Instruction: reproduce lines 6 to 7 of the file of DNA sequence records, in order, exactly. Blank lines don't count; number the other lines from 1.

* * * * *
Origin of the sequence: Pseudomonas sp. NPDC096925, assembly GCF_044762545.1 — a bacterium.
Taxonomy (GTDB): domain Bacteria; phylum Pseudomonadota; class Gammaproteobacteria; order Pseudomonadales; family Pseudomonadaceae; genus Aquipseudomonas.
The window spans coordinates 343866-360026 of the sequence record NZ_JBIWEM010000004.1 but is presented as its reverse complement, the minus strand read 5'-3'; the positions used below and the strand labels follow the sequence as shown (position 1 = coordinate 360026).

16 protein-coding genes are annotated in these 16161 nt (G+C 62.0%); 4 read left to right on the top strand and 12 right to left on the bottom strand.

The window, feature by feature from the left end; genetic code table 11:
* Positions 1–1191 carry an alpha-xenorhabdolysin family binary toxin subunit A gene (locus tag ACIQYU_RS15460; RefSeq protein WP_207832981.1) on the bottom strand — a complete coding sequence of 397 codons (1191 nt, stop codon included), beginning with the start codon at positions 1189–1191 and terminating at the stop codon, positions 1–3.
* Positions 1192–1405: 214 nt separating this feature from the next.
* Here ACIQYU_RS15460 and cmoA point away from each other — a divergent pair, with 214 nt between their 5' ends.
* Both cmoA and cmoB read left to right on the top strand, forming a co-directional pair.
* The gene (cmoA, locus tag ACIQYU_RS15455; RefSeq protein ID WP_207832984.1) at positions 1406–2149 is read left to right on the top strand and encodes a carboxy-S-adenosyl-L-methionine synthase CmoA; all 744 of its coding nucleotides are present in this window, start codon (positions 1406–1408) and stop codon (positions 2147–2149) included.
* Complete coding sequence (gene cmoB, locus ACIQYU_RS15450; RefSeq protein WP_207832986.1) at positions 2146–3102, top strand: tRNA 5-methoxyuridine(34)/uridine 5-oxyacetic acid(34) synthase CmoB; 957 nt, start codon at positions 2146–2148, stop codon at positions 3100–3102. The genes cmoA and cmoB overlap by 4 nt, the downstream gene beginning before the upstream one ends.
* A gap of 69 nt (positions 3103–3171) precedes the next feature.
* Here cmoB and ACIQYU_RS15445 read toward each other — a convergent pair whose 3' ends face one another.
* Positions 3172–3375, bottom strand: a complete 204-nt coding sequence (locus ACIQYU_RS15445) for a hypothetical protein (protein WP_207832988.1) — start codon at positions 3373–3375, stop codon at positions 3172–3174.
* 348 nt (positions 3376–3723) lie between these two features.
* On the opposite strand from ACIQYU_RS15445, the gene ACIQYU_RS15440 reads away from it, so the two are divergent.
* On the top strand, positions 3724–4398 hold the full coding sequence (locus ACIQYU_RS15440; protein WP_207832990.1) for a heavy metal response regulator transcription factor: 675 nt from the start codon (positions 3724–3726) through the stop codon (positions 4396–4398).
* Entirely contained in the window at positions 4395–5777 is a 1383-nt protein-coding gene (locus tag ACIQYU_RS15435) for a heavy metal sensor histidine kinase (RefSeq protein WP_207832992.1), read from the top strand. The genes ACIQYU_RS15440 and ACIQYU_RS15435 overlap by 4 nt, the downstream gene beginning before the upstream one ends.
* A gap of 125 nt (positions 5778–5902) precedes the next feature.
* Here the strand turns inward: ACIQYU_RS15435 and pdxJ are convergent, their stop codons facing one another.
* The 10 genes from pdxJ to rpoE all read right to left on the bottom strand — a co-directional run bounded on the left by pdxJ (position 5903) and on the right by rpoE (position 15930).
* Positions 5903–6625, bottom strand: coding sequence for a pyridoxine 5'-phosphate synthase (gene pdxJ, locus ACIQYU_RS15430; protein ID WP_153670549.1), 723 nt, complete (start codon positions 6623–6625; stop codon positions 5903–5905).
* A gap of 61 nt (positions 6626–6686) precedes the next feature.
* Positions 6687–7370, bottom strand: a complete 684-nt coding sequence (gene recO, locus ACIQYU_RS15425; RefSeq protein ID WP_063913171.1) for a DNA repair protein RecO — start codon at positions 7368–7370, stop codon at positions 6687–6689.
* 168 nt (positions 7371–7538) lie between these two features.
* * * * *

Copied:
* Positions 1–1191 carry an alpha-xenorhabdolysin family binary toxin subunit A gene (locus tag ACIQYU_RS15460; RefSeq protein WP_207832981.1) on the bottom strand — a complete coding sequence of 397 codons (1191 nt, stop codon included), beginning with the start codon at positions 1189–1191 and terminating at the stop codon, positions 1–3.
* Positions 1192–1405: 214 nt separating this feature from the next.